Galatians 3: 1 – 14 Faith or works of the law
You foolish Galatians! Who has bewitched you? Before your very eyes Jesus Christ was clearly portrayed as crucified. I would like to learn just one thing from you: did you receive the Spirit by the works of the law, or by believing what you heard? Are you so foolish? After beginning by means of the Spirit, are you now trying to finish by means of the flesh? Have you experienced so much in vain – if it really was in vain? So again I ask, does God give you his Spirit and work miracles among you by the works of the law, or by your believing what you heard? So also Abraham ‘believed God and it was credited to him as righteousness.’
Understand, then, that those who have faith are children of Abraham. Scripture foresaw that God would justify the Gentiles by faith, and announced the gospel in advance to Abraham: ‘All nations will be blessed through you.’ So those who rely on faith are blessed along with Abraham, the man of faith.
For all who rely on the works of the law are under a curse, as it is written: ‘Cursed is everyone who does not continue to do everything written in the Book of the Law.’ Clearly no one who relies on the law is justified before God, because ‘the righteous will live by faith.’ The law is not based on faith; on the contrary, it says, ‘The person who does these things will live by them.’ Christ redeemed us from the curse of the law by becoming a curse for us, for it is written: ‘Cursed is everyone who is hung on a pole.’ He redeemed us in order that the blessing given to Abraham might come to the Gentiles through Christ Jesus, so that by faith we might receive the promise of the Spirit.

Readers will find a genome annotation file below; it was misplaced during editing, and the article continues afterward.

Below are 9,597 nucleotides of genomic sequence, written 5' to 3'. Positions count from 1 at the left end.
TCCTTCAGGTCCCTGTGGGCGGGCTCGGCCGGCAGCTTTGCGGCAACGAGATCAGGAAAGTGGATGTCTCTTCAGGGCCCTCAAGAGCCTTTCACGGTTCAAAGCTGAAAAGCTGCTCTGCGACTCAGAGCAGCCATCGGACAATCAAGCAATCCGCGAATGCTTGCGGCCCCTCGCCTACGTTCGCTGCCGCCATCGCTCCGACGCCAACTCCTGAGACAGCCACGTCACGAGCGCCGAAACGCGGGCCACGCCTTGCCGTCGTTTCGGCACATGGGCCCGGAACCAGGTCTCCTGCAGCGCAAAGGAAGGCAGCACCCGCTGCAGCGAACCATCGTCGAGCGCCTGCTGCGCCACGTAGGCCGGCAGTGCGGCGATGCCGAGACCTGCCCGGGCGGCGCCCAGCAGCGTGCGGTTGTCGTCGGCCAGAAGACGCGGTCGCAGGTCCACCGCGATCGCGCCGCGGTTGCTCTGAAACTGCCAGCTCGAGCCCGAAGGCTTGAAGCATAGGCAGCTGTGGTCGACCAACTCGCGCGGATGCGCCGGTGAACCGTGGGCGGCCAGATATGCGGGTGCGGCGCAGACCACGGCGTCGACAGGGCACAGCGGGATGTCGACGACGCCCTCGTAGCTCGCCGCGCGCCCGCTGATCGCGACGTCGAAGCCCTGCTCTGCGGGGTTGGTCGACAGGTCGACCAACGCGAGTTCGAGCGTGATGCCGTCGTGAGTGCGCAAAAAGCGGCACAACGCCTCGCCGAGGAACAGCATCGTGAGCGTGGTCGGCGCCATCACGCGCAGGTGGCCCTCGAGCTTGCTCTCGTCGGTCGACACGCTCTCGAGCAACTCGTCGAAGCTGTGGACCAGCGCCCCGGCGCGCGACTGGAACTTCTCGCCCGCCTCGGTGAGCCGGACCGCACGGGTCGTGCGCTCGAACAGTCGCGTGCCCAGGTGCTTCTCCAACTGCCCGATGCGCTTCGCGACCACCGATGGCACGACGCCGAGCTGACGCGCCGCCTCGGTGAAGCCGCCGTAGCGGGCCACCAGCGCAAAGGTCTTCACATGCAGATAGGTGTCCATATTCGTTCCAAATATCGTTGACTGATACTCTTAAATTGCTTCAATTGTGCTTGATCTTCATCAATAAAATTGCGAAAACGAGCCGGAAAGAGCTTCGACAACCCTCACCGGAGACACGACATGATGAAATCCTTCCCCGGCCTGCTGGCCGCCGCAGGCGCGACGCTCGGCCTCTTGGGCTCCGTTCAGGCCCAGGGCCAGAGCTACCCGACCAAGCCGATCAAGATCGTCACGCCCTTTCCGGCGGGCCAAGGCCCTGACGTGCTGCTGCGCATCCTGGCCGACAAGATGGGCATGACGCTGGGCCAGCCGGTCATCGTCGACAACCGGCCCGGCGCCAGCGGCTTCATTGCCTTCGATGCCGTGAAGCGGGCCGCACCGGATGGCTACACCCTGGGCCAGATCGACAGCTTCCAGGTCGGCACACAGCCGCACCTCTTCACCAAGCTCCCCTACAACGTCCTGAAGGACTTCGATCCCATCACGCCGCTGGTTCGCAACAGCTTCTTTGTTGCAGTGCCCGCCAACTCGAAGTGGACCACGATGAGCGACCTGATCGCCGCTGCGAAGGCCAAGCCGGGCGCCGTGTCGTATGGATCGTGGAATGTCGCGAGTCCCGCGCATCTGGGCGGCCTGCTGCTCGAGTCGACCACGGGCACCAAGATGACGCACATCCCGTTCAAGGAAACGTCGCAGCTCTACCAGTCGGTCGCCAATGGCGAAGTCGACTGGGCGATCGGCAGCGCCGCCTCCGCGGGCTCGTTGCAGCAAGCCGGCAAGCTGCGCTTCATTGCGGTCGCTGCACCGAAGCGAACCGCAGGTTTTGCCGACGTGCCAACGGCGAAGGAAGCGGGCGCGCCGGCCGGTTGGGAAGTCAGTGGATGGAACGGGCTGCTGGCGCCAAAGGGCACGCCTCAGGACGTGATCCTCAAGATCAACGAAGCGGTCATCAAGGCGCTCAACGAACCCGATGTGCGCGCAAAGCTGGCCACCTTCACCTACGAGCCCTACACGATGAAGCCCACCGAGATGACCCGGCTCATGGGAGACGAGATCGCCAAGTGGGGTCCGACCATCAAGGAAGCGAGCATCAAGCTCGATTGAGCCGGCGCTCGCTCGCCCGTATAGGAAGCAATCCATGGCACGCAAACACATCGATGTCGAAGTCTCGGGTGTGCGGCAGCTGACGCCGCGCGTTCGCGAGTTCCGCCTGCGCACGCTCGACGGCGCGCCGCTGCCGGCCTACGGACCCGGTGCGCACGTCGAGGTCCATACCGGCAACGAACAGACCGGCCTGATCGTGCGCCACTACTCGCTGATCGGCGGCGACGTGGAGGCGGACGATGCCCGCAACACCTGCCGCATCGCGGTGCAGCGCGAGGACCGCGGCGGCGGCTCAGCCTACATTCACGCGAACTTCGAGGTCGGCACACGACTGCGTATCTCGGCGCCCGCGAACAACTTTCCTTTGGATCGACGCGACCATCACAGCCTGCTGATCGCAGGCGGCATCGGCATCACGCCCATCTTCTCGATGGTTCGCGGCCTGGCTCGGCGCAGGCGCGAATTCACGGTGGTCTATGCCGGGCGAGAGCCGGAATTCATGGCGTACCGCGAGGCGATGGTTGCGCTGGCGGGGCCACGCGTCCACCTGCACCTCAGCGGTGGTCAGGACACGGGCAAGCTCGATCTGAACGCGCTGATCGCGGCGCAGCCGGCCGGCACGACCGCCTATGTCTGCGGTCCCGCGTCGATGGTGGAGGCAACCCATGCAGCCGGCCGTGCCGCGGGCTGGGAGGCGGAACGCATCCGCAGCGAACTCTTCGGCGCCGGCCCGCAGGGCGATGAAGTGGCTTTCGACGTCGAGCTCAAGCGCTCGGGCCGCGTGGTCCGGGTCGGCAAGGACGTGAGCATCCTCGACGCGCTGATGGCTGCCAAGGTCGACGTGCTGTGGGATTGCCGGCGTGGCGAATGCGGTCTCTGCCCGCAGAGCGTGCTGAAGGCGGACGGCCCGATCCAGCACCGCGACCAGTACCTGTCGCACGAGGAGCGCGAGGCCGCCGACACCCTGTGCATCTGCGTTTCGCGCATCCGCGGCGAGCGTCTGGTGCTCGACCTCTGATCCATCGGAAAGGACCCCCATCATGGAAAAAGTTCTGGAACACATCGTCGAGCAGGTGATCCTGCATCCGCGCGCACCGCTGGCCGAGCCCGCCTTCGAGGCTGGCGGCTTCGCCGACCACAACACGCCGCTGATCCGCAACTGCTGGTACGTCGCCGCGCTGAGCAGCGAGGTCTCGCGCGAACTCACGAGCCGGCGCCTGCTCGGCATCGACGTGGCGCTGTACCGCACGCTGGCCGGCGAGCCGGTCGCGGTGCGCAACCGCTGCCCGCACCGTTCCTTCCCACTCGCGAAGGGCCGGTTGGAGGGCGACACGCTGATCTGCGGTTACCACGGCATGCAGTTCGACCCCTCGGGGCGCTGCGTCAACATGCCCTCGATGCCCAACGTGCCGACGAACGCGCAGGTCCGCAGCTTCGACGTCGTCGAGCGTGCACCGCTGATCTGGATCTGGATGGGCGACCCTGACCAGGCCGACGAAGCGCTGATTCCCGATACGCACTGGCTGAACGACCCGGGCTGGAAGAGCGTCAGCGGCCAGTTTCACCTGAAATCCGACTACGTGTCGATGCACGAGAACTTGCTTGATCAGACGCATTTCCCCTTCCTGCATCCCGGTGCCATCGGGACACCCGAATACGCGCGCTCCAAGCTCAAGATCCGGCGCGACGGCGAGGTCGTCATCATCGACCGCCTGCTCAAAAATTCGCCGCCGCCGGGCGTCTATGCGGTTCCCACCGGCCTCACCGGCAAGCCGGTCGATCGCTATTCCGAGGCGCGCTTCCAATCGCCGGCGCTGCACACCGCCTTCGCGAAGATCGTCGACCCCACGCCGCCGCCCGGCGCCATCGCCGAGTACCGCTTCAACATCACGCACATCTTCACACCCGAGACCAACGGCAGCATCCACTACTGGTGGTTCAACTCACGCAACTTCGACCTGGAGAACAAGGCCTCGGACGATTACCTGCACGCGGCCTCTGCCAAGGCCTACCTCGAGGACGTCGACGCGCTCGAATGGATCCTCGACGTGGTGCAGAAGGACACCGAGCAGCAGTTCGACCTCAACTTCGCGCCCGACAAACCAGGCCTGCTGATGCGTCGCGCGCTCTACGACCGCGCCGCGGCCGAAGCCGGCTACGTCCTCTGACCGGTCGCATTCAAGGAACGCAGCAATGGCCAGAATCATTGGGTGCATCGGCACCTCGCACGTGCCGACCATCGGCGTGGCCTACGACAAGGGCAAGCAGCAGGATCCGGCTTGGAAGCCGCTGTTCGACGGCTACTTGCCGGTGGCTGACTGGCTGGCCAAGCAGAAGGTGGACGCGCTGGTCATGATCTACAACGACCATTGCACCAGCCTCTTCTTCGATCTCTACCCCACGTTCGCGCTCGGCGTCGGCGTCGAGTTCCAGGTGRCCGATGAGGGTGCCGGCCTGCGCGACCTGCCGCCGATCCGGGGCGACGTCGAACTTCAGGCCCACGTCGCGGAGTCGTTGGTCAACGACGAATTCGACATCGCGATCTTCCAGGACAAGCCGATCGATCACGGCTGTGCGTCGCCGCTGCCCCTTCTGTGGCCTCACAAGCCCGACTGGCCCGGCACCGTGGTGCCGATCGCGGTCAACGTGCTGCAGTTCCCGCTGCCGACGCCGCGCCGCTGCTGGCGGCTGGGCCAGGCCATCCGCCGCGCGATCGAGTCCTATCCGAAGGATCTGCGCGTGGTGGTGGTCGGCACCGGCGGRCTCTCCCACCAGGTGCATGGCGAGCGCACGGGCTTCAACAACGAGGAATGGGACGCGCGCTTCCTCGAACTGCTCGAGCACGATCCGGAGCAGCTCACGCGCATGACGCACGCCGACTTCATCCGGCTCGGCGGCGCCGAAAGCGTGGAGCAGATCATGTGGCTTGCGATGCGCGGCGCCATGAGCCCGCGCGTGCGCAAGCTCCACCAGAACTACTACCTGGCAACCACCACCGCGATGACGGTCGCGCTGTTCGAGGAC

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Let’s start with the easy bit. When it comes to the heart of this passage, Paul’s own words are perfectly straightforward: “did you receive the Spirit by the works of the law, or by believing what you heard?”
Paul’s experience was that it was obvious when believers received the Holy Spirit. They spoke in tongues, they prophesied and miracles of healing happened through them. This clearly happened with the Galatians because in verse 5 Paul writes, “…does God give you his Spirit and work miracles among you by the works of the law, or by your believing what you have heard?’”
For Paul to write in this way, the answer must have been obvious; we receive the Holy Spirit by believing what we have heard.
And yet he feels the need to make his point even more firmly. Why would he do this? Here’s where we must use a little imagination.
The circumcision group must have cast doubt on the very argument that Paul uses. Perhaps they said something like, “Ah, yes, God worked miracles through you when you received the Holy Spirit, but he wants you to stop sinning as well. The law says you must be circumcised (or any other requirement of the law) and you must obey that.” This argument seems to be solidly based on Scripture, but Paul says, “No! That’s wrong! That completely undermines the good news. If you bind yourself by the law, you are making Jesus’ sacrifice worthless.”